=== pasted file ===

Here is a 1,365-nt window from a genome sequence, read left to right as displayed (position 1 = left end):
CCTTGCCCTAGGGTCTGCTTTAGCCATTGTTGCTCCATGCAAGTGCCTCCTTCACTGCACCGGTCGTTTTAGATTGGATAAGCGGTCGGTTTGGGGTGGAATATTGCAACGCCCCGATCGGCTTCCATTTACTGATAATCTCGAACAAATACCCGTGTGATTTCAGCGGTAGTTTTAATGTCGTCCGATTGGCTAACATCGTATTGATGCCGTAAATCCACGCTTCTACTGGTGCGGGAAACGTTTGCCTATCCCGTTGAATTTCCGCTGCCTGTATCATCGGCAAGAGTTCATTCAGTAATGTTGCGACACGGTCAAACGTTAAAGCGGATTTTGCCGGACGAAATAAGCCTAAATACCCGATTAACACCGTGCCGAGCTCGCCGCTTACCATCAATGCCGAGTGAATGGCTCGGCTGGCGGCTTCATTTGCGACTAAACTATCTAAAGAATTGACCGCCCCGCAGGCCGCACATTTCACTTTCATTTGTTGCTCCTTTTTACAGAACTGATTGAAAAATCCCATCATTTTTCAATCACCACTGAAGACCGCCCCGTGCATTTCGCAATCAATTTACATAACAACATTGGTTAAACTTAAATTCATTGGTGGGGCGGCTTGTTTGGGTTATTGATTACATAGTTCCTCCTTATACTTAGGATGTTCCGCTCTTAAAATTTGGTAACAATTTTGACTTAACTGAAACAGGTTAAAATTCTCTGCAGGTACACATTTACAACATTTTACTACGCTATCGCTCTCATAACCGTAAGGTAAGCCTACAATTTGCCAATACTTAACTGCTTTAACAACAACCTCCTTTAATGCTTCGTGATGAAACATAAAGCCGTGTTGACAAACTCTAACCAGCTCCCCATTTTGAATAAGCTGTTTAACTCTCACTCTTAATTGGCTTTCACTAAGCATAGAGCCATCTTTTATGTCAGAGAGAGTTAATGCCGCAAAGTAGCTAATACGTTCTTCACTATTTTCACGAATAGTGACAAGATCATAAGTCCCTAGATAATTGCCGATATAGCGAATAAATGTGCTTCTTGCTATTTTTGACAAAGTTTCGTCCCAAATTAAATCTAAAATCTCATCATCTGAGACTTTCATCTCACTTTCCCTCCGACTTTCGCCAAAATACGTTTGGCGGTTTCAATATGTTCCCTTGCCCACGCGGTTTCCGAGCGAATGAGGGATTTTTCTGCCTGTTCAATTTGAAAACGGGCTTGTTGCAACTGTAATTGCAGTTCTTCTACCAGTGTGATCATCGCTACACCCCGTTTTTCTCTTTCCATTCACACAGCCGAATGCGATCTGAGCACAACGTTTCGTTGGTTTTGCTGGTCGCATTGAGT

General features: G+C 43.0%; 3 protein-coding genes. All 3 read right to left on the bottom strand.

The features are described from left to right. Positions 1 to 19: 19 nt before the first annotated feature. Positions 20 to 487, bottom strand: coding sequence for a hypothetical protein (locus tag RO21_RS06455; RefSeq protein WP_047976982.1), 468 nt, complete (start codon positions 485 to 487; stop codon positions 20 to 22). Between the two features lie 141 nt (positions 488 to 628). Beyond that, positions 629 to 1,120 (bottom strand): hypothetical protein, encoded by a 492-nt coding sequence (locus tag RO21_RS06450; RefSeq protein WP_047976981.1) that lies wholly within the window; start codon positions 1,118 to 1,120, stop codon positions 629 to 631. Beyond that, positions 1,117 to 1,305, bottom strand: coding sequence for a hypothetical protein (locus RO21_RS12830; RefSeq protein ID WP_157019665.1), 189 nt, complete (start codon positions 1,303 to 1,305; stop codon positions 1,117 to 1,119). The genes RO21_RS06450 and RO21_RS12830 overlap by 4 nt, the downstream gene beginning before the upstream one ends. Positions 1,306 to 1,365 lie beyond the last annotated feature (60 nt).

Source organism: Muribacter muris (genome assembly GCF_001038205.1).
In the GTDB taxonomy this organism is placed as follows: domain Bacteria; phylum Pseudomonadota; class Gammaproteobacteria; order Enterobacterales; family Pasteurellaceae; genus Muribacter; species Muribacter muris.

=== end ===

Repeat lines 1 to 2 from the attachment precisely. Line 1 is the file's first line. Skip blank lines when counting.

Here is a 1,365-nt window from a genome sequence, read left to right as displayed (position 1 = left end):
CCTTGCCCTAGGGTCTGCTTTAGCCATTGTTGCTCCATGCAAGTGCCTCCTTCACTGCACCGGTCGTTTTAGATTGGATAAGCGGTCGGTTTGGGGTGGAATATTGCAACGCCCCGATCGGCTTCCATTTACTGATAATCTCGAACAAATACCCGTGTGATTTCAGCGGTAGTTTTAATGTCGTCCGATTGGCTAACATCGTATTGATGCCGTAAATCCACGCTTCTACTGGTGCGGGAAACGTTTGCCTATCCCGTTGAATTTCCGCTGCCTGTATCATCGGCAAGAGTTCATTCAGTAATGTTGCGACACGGTCAAACGTTAAAGCGGATTTTGCCGGACGAAATAAGCCTAAATACCCGATTAACACCGTGCCGAGCTCGCCGCTTACCATCAATGCCGAGTGAATGGCTCGGCTGGCGGCTTCATTTGCGACTAAACTATCTAAAGAATTGACCGCCCCGCAGGCCGCACATTTCACTTTCATTTGTTGCTCCTTTTTACAGAACTGATTGAAAAATCCCATCATTTTTCAATCACCACTGAAGACCGCCCCGTGCATTTCGCAATCAATTTACATAACAACATTGGTTAAACTTAAATTCATTGGTGGGGCGGCTTGTTTGGGTTATTGATTACATAGTTCCTCCTTATACTTAGGATGTTCCGCTCTTAAAATTTGGTAACAATTTTGACTTAACTGAAACAGGTTAAAATTCTCTGCAGGTACACATTTACAACATTTTACTACGCTATCGCTCTCATAACCGTAAGGTAAGCCTACAATTTGCCAATACTTAACTGCTTTAACAACAACCTCCTTTAATGCTTCGTGATGAAACATAAAGCCGTGTTGACAAACTCTAACCAGCTCCCCATTTTGAATAAGCTGTTTAACTCTCACTCTTAATTGGCTTTCACTAAGCATAGAGCCATCTTTTATGTCAGAGAGAGTTAATGCCGCAAAGTAGCTAATACGTTCTTCACTATTTTCACGAATAGTGACAAGATCATAAGTCCCTAGATAATTGCCGATATAGCGAATAAATGTGCTTCTTGCTATTTTTGACAAAGTTTCGTCCCAAATTAAATCTAAAATCTCATCATCTGAGACTTTCATCTCACTTTCCCTCCGACTTTCGCCAAAATACGTTTGGCGGTTTCAATATGTTCCCTTGCCCACGCGGTTTCCGAGCGAATGAGGGATTTTTCTGCCTGTTCAATTTGAAAACGGGCTTGTTGCAACTGTAATTGCAGTTCTTCTACCAGTGTGATCATCGCTACACCCCGTTTTTCTCTTTCCATTCACACAGCCGAATGCGATCTGAGCACAACGTTTCGTTGGTTTTGCTGGTCGCATTGAGT